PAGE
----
“Everyone and every institution has a role to play in building a more just economy,” said Bishop Stephen E. Blaire of Stockton, Calif., who chairs the Committee on Domestic Justice and Human Development for the U.S. Conference of Catholic Bishops.
He recalled the words of Blessed Pope John Paul II that both “society and the State must ensure wage levels adequate for the maintenance of the worker and his family.”
In his 2012 Labor Day statement, the bishop reflected on the “moral and human dimensions” of “a broken economy that is not producing enough decent jobs.”
He observed that more than 46 million people in the U.S. live in poverty, and more than 16 million children grow up in poverty.
In addition, he noted, there are more than 12 million people looking for work but unable to find it, “and millions more have actually given up seeking employment.”
Millions of other individuals are “underemployed,” wishing to work full time but unable to find a job that allows them to do so, he added, while over 10 million families are “working poor,” unable to meet their basic needs despite being employed.
These numbers show “a serious economic and moral failure for our nation,” Bishop Blaire said. He called for the faithful to show solidarity to those who are struggling, in order to help them meet basic needs.
At the same time, he said, there is a need for “national economic renewal,” keeping in mind the dignity of human work while building “an economy that serves the person rather than the other way around.”
“Work is more than a paycheck,” the bishop explained, “it helps raise our families, develop our potential, share in God's creation, and contribute to the common good.”
The current broken economy brings concrete harm to workers and families, he warned, adding that it also increases the danger of workers being exploited, especially vulnerable immigrant families.
The Church works to help laborers who have been mistreated, showing them care and solidarity, he said. But such abuses also demand “our attention and action,” calling us to look at the effects of our economic choices and whether they contribute to the denial of the inherent human dignity of working people.
The necessary economic renewal will require the cooperation of “business, religious, labor, and civic organizations,” Bishop Blaire said.
He explained that the U.S. Conference of Catholic Bishops is currently “developing a pastoral reflection on work, poverty, and a broken economy,” which will draw from Pope Benedict XVI’s encyclicals and will encourage solidary, prayer, discussion and action.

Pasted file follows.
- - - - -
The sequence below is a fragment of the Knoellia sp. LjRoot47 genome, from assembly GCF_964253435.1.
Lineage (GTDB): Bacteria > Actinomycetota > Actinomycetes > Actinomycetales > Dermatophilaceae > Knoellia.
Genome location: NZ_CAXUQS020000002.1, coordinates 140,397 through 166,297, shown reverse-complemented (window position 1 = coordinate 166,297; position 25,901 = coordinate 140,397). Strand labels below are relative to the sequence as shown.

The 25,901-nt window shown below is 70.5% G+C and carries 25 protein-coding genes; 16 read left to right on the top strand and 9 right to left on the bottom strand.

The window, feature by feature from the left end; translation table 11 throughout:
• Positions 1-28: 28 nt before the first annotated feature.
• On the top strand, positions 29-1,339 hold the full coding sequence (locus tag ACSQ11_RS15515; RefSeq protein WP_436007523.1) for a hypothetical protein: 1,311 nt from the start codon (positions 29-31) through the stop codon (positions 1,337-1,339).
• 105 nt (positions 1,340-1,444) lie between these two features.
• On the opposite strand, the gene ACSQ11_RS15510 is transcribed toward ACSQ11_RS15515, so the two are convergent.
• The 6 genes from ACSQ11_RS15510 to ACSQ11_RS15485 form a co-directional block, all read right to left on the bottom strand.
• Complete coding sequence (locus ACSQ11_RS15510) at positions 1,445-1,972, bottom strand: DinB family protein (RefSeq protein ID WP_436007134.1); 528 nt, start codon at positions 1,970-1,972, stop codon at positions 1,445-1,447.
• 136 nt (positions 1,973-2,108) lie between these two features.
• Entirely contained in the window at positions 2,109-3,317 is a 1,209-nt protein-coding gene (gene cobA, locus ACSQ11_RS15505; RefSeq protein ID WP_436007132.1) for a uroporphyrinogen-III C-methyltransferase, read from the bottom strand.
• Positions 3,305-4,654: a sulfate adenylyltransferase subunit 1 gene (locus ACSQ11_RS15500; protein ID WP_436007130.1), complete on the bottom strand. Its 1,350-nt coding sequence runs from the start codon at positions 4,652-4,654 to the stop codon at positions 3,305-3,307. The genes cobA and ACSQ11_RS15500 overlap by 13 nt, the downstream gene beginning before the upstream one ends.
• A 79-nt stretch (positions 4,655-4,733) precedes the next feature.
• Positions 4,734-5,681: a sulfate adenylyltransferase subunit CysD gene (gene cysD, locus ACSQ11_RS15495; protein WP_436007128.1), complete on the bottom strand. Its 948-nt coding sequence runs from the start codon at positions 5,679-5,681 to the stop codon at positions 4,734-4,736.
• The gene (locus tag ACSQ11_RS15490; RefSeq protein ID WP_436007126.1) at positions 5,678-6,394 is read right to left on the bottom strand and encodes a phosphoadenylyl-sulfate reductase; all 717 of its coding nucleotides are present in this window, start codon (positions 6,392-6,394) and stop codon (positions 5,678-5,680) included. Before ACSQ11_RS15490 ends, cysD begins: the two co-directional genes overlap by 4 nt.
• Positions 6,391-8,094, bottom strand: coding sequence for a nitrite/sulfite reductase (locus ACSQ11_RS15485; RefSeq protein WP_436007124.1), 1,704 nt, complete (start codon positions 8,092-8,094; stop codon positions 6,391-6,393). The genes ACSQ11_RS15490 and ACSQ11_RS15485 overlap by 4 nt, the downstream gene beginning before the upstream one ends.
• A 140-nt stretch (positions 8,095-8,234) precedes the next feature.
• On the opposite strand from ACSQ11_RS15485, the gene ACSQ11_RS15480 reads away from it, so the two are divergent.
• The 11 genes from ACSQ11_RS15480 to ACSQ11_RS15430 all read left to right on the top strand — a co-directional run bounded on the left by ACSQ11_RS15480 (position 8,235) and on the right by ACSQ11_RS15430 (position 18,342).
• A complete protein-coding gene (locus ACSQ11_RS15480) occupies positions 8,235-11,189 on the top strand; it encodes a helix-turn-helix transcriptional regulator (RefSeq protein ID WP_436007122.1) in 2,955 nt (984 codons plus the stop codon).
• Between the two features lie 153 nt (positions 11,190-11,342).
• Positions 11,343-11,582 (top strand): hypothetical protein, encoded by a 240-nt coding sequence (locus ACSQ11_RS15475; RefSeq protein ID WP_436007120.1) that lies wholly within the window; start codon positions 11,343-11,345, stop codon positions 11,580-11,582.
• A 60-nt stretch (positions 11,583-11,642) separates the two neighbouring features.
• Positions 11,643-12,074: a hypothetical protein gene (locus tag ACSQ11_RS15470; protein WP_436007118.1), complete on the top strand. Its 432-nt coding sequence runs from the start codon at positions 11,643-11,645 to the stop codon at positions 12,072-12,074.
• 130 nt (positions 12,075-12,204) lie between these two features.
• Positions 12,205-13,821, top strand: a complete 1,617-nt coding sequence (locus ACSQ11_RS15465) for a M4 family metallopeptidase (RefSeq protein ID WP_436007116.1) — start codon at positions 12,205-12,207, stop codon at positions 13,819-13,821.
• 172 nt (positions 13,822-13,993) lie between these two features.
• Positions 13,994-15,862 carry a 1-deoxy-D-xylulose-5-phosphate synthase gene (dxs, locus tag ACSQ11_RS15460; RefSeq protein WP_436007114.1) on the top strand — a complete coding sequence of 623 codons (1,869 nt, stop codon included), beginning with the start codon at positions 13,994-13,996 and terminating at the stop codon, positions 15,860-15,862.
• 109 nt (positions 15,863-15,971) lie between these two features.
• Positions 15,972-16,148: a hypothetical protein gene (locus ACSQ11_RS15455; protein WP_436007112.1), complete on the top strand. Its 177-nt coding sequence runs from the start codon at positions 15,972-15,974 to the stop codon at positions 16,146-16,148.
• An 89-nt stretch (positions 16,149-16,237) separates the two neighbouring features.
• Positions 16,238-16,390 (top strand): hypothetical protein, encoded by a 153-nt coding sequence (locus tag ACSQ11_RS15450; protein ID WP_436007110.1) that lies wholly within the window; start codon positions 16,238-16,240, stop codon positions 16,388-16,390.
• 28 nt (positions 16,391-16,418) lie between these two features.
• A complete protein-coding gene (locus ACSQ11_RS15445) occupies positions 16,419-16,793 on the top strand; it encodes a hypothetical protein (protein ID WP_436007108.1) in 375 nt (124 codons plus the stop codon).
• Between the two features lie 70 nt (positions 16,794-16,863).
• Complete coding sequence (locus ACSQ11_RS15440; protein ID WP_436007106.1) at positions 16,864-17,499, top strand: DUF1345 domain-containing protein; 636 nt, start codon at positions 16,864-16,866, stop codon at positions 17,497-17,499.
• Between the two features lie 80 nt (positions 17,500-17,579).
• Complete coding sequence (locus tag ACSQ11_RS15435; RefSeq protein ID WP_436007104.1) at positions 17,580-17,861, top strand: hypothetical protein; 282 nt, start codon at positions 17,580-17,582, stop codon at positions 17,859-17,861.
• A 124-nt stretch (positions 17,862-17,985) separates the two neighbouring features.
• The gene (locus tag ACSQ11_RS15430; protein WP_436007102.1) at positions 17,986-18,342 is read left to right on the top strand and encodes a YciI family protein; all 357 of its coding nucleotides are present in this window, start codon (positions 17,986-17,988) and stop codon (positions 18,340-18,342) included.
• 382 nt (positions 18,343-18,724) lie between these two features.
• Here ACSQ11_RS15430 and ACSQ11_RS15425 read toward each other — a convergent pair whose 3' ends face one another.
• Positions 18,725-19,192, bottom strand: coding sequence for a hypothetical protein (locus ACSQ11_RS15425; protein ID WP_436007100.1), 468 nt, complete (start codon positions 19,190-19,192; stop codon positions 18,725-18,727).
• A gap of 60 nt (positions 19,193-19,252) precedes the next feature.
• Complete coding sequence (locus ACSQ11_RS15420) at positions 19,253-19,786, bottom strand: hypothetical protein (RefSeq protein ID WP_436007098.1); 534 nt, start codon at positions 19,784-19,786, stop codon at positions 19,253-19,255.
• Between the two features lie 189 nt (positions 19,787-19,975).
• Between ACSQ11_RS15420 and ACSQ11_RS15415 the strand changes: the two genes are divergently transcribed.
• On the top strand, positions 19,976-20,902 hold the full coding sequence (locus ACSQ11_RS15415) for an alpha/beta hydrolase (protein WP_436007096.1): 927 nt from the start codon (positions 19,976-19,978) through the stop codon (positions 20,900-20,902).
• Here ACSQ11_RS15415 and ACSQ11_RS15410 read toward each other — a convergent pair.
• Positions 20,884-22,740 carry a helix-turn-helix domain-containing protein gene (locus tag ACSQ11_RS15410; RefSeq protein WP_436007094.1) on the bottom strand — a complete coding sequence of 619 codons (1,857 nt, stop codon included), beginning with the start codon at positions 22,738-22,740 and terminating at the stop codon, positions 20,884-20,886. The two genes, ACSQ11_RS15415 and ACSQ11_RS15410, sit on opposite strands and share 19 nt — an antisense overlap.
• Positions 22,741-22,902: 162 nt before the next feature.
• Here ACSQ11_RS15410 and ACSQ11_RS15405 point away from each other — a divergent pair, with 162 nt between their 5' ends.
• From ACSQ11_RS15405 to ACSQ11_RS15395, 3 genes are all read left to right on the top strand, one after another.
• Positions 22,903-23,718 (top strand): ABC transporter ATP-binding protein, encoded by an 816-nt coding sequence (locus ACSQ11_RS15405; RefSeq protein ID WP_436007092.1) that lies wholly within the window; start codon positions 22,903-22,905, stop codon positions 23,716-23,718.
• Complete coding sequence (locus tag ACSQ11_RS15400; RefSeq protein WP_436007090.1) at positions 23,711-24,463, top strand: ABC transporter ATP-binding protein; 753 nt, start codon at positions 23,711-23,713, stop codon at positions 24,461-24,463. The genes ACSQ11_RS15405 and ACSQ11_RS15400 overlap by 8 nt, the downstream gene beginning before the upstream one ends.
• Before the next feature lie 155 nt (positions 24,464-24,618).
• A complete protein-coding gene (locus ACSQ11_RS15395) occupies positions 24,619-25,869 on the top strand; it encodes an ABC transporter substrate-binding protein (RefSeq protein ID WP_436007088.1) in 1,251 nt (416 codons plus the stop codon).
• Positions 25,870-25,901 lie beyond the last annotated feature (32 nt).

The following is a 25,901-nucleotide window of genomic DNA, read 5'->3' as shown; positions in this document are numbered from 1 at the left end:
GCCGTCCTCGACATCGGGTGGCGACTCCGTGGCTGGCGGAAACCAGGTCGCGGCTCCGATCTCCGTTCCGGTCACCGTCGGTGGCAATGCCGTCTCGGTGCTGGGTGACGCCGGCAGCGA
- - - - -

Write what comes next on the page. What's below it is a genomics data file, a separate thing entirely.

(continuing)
Bishop Blaire also highlighted the “unique and essential responsibility” of unions and other worker associations in achieving effective economic renewal.
Unions show the Catholic principle of solidarity “by bringing workers together to speak and act collectively to protect their rights and pursue the common good,” he said. They also demonstrate subsidiarity by “forming associations of workers to have a voice, articulate their needs, and bargain and negotiate with the large economic institutions and structures of government.”
Unfortunately, he acknowledged, unions – like other intuitions – sometimes fall short of their responsibility, pursuing narrow self-interests rather than the common good and causing polarization and partisanship.
However, rather than negating Church teaching on unions, these shortcomings demand “renewed focus” and public discussion on how to defend the interests of workers, the bishop explained.
“Public officials rightfully debate the need to reduce unsustainable federal deficits and debt,” he said, adding that candidates should offer specific steps to “resist and overcome poverty” in the nation.
Reflecting on the “urgent and compelling needs” of many workers and their families this Labor Day, Bishop Blaire offered a special prayer for “all workers, especially those without a job struggling to live in dignity.”
“May God guide our nation in creating a more just economy that truly honors the dignity of work and the rights of workers,” he said.
The U.S. bishops' point man on domestic justice issues has called for an economic renewal that places “working people and their families at the center of economic life.”
US Bishops, Economic crisis, Budget